Through the influence of Barbara Nicolosi, founder of Act One, and other Catholics involved with the program, Peterson began to develop a curiosity about the Catholic faith. She and her husband began studying Catholicism and found themselves truly called to the Church. Upon completing the Rite of Christian Initiation of Adults program run by Nicolosi, Peterson, her husband and their two children were all brought into the Catholic faith in 2008.

Looking back, she feels that without her faith conversion she never could have made it in Hollywood.

“Faith is really the glue here,” Peterson said. “Honestly, I don’t think I could be here without it. I know for sure that if I were a young 20-something again and didn’t have my faith that I probably would have been chewed and swallowed up just like so many other people are here.”

Conveying the Message
Peterson credits her training in Act One as being the bridge between the idealistic view of wanting to make a difference through storytelling and actually achieving that end as a successful screenwriter. Now, as an alumnus of the program and a teacher herself, she attempts to pass on that same knowledge to the next generation.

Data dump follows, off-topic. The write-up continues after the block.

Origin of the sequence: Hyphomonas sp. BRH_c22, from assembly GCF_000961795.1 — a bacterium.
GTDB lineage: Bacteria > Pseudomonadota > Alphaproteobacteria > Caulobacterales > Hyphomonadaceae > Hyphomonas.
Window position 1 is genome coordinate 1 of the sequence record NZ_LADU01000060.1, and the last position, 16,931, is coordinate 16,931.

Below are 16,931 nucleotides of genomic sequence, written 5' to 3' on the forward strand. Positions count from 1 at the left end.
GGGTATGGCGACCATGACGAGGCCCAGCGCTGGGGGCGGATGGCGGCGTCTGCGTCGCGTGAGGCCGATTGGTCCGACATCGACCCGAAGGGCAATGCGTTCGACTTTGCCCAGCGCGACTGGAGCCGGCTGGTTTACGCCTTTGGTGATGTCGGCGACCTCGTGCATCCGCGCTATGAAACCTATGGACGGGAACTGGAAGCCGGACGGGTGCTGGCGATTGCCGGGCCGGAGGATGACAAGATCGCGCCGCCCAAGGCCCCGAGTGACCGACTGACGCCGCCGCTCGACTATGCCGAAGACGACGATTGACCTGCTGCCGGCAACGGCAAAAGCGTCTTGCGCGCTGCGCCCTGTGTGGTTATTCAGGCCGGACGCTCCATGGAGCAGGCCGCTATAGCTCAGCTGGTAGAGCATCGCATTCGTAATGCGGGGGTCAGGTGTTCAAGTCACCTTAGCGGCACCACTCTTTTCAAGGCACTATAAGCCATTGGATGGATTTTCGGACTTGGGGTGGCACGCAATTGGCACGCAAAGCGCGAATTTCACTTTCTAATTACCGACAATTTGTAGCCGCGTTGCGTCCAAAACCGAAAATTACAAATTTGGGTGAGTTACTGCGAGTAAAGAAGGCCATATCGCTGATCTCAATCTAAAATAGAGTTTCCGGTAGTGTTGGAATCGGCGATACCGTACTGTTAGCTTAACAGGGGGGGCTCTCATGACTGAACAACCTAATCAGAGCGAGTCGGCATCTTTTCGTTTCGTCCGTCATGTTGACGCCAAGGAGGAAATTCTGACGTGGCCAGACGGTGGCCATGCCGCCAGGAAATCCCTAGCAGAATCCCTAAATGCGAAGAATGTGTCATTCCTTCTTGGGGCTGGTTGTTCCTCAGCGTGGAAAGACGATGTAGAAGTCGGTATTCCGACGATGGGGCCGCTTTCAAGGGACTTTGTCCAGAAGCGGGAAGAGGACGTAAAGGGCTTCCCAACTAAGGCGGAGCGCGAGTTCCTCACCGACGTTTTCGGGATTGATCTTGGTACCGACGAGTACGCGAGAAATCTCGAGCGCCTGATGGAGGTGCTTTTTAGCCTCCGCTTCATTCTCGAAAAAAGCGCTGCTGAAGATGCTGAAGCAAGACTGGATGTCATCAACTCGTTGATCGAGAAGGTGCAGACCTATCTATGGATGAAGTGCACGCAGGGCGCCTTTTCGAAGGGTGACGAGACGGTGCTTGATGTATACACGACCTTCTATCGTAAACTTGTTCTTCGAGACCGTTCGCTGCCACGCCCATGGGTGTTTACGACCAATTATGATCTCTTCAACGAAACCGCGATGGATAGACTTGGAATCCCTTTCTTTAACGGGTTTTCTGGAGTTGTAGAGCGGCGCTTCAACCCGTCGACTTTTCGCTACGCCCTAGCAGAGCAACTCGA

“I see a lot of the new writers who come in through the doors and everybody wants to change the world, which is wonderful, but very few people know how to actually do that,” Peterson said. “And I feel like going through Act One gave me the tools to be able to really look at what that means in a critical way.”

The most common mistake that Peterson has observed is when well-intentioned Christians set out to make a film that has a specific agenda, such as converting people to the faith or conveying a pro-life message.

“The best way to communicate an agenda is not to have an agenda at all,” she explained. “Anything that is written with an agenda in mind can be off-putting to its audience because it is actually turning away the very people that it seeks to include.”

Instead, Peterson said that she attempts to teach young writers how to tell a story that will attract the interest of a wide audience and, through its inherent artistic beauty and vision, will lead them to the filmmaker’s intended message through an indirect path.

“Entertainment should first and foremost entertain,” she said. “And in that is the opportunity to speak into lives in a way that is going to inspire the good, inspire the true and inspire the beautiful.”

To schedule a free, 15-minute consultation with Peterson during the RE:IMAGE Film Festival April 16 in Manasquan, call Rose Kimball at 609-780-7092.